Author: Raul (Pete) Pedrozo, United States Department of Defense
Recent statements suggest that the United States will soon conduct freedom of navigation (FON) operations against China’s artificial formations in the South China Sea (SCS). But there is far more handwringing going on than necessary, as demonstrated in a recent East Asia Forum article in which Mark Valencia warns that proposed FON challenges are ‘ill-advised, and even dangerous’.
There are always risks associated with conducting FON operations. But in light of recent posturing by both sides, failure to conduct a FON in the vicinity of China’s manmade islands will cause irreparable harm to US strategic maritime mobility and credibility in the Asia Pacific.
Valencia correctly notes that China claims sovereignty over all the features in the SCS. But four other nations and Taiwan reject Beijing’s claim, which is not recognised by the United States or any other nation. Establishing maritime zones is a function of sovereignty over land territory. Under international law, a state may establish a 12 nautical mile territorial sea and the sovereignty of the state extends to the territorial sea and the airspace above it. If sovereignty over a feature is not established or recognised, it follows that any maritime zone claimed (which China is yet to do) for that feature is null and void.
Until the sovereignty issue is resolved, no nation (including China) can claim maritime zones around these features. In the meantime, all nations (including the United States) can legally sail or fly within 12 nautical miles of the features.
Valencia then makes the astonishing statement that sailing a warship into the territorial sea of another country to ‘demonstrate the right of free navigation could also be construed as a threat to use force’ in violation of the UN Charter and United Nations Convention on the Law of the Sea (UNCLOS).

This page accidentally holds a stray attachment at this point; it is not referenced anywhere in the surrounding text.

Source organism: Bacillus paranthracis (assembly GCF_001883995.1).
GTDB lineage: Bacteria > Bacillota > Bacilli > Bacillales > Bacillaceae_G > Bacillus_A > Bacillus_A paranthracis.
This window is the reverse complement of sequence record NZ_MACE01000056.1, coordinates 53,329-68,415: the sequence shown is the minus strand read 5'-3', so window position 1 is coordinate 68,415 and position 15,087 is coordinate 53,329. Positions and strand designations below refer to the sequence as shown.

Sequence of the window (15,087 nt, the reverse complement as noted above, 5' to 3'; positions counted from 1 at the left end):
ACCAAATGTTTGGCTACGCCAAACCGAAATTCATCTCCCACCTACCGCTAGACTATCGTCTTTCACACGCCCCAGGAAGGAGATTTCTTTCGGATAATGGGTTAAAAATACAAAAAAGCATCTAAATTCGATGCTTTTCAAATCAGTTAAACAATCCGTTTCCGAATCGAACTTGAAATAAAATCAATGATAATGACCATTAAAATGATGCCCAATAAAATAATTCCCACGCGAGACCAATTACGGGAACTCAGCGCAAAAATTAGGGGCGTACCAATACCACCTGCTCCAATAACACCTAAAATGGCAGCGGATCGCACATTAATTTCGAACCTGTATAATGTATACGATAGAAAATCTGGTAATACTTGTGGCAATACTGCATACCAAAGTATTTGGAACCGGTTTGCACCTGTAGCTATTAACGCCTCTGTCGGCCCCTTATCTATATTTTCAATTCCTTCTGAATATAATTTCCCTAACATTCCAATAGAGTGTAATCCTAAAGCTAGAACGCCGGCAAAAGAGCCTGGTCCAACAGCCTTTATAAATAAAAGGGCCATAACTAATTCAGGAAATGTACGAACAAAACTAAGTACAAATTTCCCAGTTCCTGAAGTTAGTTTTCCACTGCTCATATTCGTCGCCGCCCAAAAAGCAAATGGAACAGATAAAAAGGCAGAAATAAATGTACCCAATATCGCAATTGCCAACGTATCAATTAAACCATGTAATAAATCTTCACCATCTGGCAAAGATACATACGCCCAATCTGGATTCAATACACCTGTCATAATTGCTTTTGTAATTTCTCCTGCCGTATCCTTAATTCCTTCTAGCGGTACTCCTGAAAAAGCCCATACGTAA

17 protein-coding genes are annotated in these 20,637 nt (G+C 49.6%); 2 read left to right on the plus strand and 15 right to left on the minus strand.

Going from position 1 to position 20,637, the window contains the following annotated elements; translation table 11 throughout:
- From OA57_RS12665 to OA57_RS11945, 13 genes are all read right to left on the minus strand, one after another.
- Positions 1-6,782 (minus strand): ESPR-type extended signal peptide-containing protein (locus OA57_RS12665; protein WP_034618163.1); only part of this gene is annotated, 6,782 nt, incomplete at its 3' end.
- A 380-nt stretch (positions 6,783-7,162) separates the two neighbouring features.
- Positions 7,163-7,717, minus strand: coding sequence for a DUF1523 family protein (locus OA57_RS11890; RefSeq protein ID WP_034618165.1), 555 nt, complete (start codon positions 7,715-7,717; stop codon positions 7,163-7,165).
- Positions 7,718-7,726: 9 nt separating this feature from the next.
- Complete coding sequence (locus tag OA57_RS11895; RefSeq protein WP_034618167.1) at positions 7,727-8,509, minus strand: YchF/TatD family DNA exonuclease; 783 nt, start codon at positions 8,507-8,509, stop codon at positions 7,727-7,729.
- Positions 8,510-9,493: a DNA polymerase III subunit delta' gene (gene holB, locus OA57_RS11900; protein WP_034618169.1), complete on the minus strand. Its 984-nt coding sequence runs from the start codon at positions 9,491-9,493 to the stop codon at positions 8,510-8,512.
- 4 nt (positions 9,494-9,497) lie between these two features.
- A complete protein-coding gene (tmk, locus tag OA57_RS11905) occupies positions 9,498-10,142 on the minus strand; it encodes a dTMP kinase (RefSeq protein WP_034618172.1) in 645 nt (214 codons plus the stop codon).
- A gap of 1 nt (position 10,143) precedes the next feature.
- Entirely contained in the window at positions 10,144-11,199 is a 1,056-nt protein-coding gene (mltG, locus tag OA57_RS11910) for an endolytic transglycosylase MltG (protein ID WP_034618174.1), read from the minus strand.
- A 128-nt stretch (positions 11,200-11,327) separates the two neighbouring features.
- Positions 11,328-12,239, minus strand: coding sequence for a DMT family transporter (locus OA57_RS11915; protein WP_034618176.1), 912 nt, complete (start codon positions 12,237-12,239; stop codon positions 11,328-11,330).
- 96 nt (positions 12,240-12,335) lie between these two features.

Not true. All ships (including warships) enjoy a right of innocent passage through the territorial sea under Article 17 of UNCLOS. All ships enjoy high seas freedoms of navigation and other internationally lawful uses of the sea related to these freedoms in exclusive economic zones, subject to having ‘due regard’ to the rights and duties of the coastal state.
UNCLOS makes a distinction between ‘threat or use of force’ and routine military-related activities that do not violate the proscription against ‘armed aggression’. The UN Security Council and the International Court of Justice determined that military activities that are peaceful and do not constitute ‘armed aggression’ including intelligence collection and military maneuvers, are not prohibited by UNCLOS.
Valencia then claims that in order to maintain its ‘neutrality’ in the SCS dispute, the United States must also challenge other nations’ claims in the SCS. But since its inception in 1979, the FON program has even-handedly challenged illegal claims by all countries. The United States has challenged unlawful claims of Vietnam, US allies and, of course, China. Operational challenges are conducted against potential adversaries and competitors, as well as allies, partners and other nations. In Fiscal Year 2014, for example, the United States challenged the excessive claims of seven allies, seven partner states, three competitors or adversaries, and two non-aligned states. Valencia can be comforted in knowing that US presence operations in the SCS will challenge all nations’ excessive claims.